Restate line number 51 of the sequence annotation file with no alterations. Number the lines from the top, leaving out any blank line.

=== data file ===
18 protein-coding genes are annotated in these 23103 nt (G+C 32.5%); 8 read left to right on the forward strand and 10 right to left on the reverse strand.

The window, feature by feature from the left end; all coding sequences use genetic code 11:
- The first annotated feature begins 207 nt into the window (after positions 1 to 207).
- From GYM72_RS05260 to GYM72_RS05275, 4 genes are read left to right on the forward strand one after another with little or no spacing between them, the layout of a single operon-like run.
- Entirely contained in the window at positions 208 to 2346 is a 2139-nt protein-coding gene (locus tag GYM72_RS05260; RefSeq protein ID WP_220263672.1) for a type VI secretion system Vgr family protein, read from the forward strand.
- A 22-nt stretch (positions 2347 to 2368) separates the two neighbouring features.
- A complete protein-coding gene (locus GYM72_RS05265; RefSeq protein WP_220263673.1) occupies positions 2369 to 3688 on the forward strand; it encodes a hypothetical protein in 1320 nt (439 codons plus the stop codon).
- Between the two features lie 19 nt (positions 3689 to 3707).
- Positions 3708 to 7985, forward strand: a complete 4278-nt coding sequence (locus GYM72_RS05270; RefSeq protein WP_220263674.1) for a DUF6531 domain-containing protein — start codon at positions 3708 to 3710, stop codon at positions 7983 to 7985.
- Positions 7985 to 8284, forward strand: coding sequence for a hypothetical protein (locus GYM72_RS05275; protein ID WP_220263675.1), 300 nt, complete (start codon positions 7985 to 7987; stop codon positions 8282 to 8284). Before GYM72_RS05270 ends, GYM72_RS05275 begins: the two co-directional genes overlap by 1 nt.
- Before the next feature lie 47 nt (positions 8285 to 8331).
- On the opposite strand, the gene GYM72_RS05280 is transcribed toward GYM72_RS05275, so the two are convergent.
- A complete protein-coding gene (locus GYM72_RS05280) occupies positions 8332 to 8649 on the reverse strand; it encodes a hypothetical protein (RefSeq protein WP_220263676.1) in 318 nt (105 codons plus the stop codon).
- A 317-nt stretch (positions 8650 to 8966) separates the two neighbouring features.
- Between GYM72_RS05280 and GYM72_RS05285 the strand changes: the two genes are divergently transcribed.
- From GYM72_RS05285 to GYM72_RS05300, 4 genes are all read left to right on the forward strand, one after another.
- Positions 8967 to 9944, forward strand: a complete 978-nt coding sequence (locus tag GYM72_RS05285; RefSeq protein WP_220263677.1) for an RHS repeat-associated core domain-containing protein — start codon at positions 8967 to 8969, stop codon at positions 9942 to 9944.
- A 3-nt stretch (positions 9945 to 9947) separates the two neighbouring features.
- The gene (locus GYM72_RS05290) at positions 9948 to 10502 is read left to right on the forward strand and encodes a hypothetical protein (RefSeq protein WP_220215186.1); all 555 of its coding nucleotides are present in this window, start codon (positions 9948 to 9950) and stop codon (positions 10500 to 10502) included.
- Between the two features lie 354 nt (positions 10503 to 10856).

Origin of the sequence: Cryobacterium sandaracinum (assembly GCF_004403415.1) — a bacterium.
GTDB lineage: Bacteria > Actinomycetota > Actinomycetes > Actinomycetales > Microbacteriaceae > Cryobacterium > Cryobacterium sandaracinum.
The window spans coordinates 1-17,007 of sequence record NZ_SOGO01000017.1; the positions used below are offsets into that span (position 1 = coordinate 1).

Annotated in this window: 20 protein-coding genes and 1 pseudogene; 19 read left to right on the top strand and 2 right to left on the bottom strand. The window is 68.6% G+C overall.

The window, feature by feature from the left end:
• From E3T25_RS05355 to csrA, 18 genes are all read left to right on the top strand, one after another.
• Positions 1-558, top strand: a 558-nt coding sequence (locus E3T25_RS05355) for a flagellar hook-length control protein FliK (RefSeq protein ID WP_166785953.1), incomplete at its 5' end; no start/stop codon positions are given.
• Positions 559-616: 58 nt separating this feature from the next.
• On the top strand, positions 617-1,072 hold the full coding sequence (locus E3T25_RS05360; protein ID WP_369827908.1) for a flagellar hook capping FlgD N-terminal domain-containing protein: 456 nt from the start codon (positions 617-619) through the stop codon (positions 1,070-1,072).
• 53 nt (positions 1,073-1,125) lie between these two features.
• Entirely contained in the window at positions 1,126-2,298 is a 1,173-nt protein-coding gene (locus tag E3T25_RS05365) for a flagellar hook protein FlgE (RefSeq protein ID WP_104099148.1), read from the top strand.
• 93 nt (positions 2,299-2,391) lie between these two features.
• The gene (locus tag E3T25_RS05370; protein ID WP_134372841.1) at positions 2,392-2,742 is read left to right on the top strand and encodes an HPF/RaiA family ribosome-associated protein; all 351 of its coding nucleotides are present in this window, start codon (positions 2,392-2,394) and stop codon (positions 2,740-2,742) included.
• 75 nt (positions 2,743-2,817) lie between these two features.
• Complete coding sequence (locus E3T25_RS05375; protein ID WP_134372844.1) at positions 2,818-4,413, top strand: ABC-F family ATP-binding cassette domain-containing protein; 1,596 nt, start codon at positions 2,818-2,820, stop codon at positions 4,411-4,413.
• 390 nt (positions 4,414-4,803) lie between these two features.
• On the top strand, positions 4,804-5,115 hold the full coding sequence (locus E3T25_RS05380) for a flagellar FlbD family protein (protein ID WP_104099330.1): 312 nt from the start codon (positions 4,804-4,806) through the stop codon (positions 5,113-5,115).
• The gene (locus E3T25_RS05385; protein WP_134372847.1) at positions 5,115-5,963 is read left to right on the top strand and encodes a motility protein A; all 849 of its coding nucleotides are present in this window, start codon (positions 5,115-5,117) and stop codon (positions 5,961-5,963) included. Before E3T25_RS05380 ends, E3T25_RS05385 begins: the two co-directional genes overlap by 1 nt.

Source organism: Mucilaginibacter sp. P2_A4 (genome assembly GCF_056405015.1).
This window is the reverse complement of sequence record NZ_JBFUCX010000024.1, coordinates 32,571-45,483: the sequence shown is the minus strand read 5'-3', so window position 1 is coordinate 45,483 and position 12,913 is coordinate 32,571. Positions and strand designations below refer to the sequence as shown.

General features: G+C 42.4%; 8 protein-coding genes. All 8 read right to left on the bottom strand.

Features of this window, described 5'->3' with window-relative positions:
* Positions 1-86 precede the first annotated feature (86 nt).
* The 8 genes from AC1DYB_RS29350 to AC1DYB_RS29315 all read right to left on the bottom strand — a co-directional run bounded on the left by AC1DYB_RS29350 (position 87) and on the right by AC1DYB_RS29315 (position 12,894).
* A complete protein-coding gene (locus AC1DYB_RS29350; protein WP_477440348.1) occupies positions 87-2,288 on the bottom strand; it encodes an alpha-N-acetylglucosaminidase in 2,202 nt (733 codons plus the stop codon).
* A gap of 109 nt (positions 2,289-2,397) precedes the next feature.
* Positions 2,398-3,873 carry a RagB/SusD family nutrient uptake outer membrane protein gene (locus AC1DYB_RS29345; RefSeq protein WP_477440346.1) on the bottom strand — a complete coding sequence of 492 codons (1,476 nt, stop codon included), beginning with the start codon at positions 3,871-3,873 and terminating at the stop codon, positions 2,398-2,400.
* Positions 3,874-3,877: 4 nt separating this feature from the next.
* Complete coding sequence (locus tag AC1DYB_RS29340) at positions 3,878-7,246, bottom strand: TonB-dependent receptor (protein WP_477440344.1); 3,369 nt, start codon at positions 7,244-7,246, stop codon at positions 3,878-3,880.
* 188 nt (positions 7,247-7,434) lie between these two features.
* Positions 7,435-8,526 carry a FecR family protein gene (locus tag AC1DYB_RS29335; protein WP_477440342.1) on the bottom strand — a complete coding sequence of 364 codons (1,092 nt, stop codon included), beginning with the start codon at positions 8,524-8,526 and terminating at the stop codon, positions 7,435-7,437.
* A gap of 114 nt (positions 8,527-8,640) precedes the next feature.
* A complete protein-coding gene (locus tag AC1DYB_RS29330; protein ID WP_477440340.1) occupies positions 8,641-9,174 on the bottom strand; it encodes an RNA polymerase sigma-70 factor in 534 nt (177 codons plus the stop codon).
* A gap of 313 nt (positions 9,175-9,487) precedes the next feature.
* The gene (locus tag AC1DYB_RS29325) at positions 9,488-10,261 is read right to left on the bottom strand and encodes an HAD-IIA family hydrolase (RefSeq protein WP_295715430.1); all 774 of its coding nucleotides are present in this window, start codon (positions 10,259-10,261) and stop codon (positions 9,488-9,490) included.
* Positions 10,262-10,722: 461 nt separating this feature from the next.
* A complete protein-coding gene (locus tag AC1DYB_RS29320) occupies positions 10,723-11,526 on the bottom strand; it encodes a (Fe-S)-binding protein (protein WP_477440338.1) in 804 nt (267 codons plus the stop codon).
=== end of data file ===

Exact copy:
* Positions 7,435-8,526 carry a FecR family protein gene (locus tag AC1DYB_RS29335; protein WP_477440342.1) on the bottom strand — a complete coding sequence of 364 codons (1,092 nt, stop codon included), beginning with the start codon at positions 8,524-8,526 and terminating at the stop codon, positions 7,435-7,437.